He ranks third in points a game and seventh on the all-time scoring list. Those are all in the regular season when Bossy put up some of the best numbers in the history of the game. In the playoffs, Bossy was even more clutch. He is the only player with four game-winners in the same playoff series and he scored three playoff overtime goals.

Part of Islander hockey dynasty

Led by Bossy, Gillies, Bryan Trottier and defenceman Denis Potvin, the Islanders succeeded Scotty Bowman’s 1970s Montreal Canadiens as the NHL’s next dynasty before Gretzky’s Oilers took over the sport.

Bossy was an eight-time All-Star and finished with 573 goals and 553 assists for 1,126 points in 752 regular-season games. He was the fastest player to reach the 100-goal mark and currently ranks 22nd on the career goals list. In the playoffs, Bossy had 160 points in 129 games.

N.Y. Islanders coach Al Arbour, left, talks with Bossy, his top scorer, during a break in practice in Denver, Colo., in this photo taken March 17, 1982. (Ed Andrieski/The Associated Press)

Back and knee injuries ultimately ended his career in 1987. He was limited to 38 goals in 63 games and unable to return for an 11th season.

Bossy revealed his cancer diagnosis in October in a letter to TVA Sports. He wrote in French: “It is with a lot of sadness that I need to step away from your screens, for a necessary pause. I intend to fight with all the determination and fire you’ve seen me show on the ice.”

Daughter Tanya Bossy said her father was “no longer in pain.”

“My dad loved hockey, sure, but first and foremost he loved life,” she said in a statement in French on behalf of the Bossy family. “Until the end of his journey, he hung on. He wanted to live more than anything.”

Bossy was inducted into the Hall of Fame in 1991 and in 2017 was named one of the NHL’s 100 greatest players.

“I once asked Mike Bossy why he scored so many goals. Answer: ‘I rarely missed the net.’ A true natural,” fellow Hockey Hall of Famer Hayley Wickenheiser, a four-time Olympic gold medallist for Canada, said in a Twitter post on Friday.

Before reaching the NHL, Bossy played five seasons in the Quebec Major Junior Hockey League with the Laval National. He had 602 points in 298 QMJHL games.

Canadiens interim head coach Martin St. Louis said Friday that Bossy was very much involved with the Montreal hockey community.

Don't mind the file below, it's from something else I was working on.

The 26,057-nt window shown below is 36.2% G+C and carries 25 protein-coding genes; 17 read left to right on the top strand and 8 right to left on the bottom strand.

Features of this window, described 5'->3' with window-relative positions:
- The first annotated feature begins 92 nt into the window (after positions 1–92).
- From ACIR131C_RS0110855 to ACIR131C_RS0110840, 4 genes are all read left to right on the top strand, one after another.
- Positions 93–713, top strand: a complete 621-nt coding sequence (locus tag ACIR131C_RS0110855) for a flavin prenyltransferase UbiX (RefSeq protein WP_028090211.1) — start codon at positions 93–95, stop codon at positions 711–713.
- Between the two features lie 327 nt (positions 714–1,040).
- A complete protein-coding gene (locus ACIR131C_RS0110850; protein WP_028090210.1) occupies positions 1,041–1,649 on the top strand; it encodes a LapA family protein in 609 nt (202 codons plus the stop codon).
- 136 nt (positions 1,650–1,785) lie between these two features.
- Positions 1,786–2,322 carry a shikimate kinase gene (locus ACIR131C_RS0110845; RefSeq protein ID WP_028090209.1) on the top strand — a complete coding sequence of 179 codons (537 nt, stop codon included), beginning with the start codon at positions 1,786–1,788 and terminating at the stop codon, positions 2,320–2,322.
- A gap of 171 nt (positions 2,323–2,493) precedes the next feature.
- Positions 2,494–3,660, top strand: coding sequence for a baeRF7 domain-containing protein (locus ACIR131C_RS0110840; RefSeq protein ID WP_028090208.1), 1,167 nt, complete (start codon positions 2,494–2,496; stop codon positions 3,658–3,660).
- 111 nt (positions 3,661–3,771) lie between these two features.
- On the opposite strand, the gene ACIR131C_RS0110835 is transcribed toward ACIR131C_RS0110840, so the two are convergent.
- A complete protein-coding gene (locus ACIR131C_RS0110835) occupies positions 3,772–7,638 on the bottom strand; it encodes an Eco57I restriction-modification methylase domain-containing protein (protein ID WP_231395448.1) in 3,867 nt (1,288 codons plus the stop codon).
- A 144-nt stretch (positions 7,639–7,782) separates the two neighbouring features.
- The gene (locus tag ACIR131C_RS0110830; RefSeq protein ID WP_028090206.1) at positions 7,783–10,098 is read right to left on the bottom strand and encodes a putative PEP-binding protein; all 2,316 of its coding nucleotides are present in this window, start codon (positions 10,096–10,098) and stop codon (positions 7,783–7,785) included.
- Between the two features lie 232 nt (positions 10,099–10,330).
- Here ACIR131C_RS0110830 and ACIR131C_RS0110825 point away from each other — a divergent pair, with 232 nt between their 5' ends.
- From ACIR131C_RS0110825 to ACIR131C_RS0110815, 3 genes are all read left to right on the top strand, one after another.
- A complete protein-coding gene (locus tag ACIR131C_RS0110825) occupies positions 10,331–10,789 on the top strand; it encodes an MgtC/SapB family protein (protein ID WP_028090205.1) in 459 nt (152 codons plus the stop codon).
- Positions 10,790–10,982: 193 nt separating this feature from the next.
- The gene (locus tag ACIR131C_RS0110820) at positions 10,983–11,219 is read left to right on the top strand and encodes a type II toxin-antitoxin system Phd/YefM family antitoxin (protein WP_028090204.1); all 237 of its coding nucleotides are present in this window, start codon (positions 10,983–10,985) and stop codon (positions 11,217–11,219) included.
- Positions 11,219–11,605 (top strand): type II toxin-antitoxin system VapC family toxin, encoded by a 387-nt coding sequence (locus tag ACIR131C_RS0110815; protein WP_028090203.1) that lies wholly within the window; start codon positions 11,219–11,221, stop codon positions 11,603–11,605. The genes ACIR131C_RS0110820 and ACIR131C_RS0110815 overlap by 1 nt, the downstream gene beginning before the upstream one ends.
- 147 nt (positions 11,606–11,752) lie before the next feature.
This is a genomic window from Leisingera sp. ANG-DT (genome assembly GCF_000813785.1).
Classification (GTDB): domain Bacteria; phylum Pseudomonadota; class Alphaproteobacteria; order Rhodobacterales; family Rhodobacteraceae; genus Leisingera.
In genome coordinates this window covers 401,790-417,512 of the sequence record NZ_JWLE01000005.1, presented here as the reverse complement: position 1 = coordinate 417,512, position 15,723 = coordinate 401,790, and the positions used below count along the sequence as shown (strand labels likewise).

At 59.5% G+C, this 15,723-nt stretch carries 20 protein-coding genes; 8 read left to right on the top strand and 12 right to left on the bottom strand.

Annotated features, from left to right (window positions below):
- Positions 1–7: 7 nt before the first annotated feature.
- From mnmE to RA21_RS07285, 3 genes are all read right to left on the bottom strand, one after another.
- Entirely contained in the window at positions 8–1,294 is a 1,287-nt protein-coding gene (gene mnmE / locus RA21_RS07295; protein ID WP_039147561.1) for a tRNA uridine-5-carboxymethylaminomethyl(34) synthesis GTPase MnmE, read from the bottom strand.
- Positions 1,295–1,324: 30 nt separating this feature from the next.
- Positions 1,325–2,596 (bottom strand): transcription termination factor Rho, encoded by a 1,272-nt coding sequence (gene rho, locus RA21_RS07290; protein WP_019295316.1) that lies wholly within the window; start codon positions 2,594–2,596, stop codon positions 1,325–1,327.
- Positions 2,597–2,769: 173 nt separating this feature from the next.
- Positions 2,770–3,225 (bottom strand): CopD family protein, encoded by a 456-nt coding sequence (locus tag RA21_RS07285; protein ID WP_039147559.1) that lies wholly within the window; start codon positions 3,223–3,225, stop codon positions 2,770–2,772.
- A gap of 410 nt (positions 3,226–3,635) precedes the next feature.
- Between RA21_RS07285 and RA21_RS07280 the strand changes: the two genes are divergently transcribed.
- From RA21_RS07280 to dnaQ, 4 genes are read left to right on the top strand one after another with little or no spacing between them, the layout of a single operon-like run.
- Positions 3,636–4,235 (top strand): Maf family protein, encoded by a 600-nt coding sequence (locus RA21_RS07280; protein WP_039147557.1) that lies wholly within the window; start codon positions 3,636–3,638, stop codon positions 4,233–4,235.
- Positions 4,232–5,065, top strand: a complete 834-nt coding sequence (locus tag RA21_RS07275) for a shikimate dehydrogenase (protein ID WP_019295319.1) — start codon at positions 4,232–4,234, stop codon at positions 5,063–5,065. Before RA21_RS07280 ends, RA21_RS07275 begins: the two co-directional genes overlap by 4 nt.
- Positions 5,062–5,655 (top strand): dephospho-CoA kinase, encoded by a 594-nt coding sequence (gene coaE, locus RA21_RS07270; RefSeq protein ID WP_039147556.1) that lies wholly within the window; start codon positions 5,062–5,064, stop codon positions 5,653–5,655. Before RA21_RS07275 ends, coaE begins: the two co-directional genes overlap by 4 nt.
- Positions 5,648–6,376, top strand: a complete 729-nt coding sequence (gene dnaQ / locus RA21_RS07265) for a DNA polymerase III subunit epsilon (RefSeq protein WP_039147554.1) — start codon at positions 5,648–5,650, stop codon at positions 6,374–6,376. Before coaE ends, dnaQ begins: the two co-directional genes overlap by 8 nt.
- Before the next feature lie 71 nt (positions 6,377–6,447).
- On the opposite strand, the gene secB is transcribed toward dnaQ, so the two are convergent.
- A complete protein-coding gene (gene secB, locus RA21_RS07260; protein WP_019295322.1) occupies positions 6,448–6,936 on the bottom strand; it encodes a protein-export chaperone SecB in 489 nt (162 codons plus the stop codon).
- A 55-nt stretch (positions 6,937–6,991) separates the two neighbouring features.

“I was born in 1975 and grew up in Laval, so I had an idea of the impact Mike had as a player. Mike was not just amazing on the ice, but off it too,” St. Louis said. “He came to present the trophies to the young people at the end of each season. I have pictures with Mike when I was very young. He gave his time to come and encourage young people, it was something special.”

Off the ice, Bossy was a leader in the movement to reduce fighting in hockey. In 1979, he told the media that he was never going to fight on the ice.

He wrote about his anti-fighting stance in a 2017 article for The Players Tribune titled “Letter to My Younger Self.”

“You need to be prepared for the names you’re going to get called. You need to be prepared for how people are going to look at you for making a statement like that in 1979. For a guy who is already unfairly labelled as `timid,’ this is going to be a big deal. Some people in the hockey world will simply not accept that someone who doesn’t fight can ever be a winner,” Bossy wrote.

In the same article, Bossy also told his 14-year-old self that in the future, hockey players would take better care of their health.

“Guys don’t smoke cigarettes and drink black coffee at intermission anymore. They drink smoothies and `stretch,”‘ he wrote.

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Undaunted by history, Flames and Oilers will craft their own Battle of Alberta legacy – Sportsnet.ca

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CALGARY — A throng of media-types three times the size as normal welcomed Matthew Tkachuk and the rest of the players to the podium yesterday with questions about a rivalry they know very little about.